Today marks two years since enactment of the bipartisan USA FREEDOM Act (USAF), the first major government surveillance reform legislation in decades, and a lot has happened in the law's short life. Most notably, the world did not come to an end with the end of the NSA's bulk collection of Americans’ phone records.
Caroline Lynch served on the House Judiciary Subcommittee on Crime, Terrorism, Homeland Security, and Investigations for ten years, eight years as the Subcommittee's Chief Counsel. She handled the Committee's national security, counterterrorism, and criminal and foreign surveillance portfolios and oversaw the negotiations and drafting of numerous pieces of legislation, including the Email Privacy Act, the USA Freedom Act, and the FISA Amendments Act. She previously served as Chief Counsel to the House Repubican Policy Committee.
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You can always tell when it’s time to reauthorize a portion of the Foreign Intelligence Surveillance Act (FISA) because Congress starts wringing its hands about some aspect of the law. FISA is a law that Capitol Hill loves to hate and hates to love. One minute it’s a critical foreign intelligence tool vital to protecting America’s national security from foreign adversaries and terrorist organizations.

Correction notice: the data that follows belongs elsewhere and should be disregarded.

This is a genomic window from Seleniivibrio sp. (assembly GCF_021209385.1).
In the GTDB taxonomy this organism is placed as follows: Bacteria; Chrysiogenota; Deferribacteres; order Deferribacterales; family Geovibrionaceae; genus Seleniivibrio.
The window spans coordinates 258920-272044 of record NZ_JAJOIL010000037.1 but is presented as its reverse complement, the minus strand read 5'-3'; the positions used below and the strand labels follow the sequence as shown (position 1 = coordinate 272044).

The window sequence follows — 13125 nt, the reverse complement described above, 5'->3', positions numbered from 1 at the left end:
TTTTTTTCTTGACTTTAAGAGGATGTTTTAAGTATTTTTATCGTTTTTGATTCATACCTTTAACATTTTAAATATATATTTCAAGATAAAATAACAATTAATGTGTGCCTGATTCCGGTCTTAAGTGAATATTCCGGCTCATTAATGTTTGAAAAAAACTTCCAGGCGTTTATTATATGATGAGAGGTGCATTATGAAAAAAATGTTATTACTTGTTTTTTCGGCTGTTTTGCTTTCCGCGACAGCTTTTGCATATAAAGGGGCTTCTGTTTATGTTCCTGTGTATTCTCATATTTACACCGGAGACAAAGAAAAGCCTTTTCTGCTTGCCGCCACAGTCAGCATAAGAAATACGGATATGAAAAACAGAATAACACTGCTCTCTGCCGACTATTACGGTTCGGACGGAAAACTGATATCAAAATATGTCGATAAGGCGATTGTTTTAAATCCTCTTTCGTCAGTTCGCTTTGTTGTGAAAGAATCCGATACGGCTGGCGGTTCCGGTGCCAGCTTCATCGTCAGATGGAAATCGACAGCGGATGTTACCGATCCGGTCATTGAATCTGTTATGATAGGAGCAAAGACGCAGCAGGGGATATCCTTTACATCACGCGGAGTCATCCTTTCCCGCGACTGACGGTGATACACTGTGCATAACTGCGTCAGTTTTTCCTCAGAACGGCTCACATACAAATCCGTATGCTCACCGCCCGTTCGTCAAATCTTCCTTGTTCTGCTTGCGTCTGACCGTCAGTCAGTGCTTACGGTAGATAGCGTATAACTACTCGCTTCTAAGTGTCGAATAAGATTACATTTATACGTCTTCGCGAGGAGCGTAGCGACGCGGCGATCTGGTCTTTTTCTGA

I’m not a fan of sunsets. I don’t mean the glorious sprays of color caused by the setting sun. I’m referring to expiration dates, particularly those attached to intelligence-gathering laws. I’ve long believed that Congress shouldn’t need a countdown clock to perform its oversight of national security programs and that it can amend any law it deems deficient at any time, sunset or no sunset.
On January 9th, Reps. Yoder and Polis re-introduced the Email Privacy Act to update the Electronic Communications Privacy Act (ECPA) (there is no Senate companion bill yet). ECPA sets forth the rules for how federal, state and local government agencies (and foreign governments) obtain electronic communication content and metadata from U.S. service providers.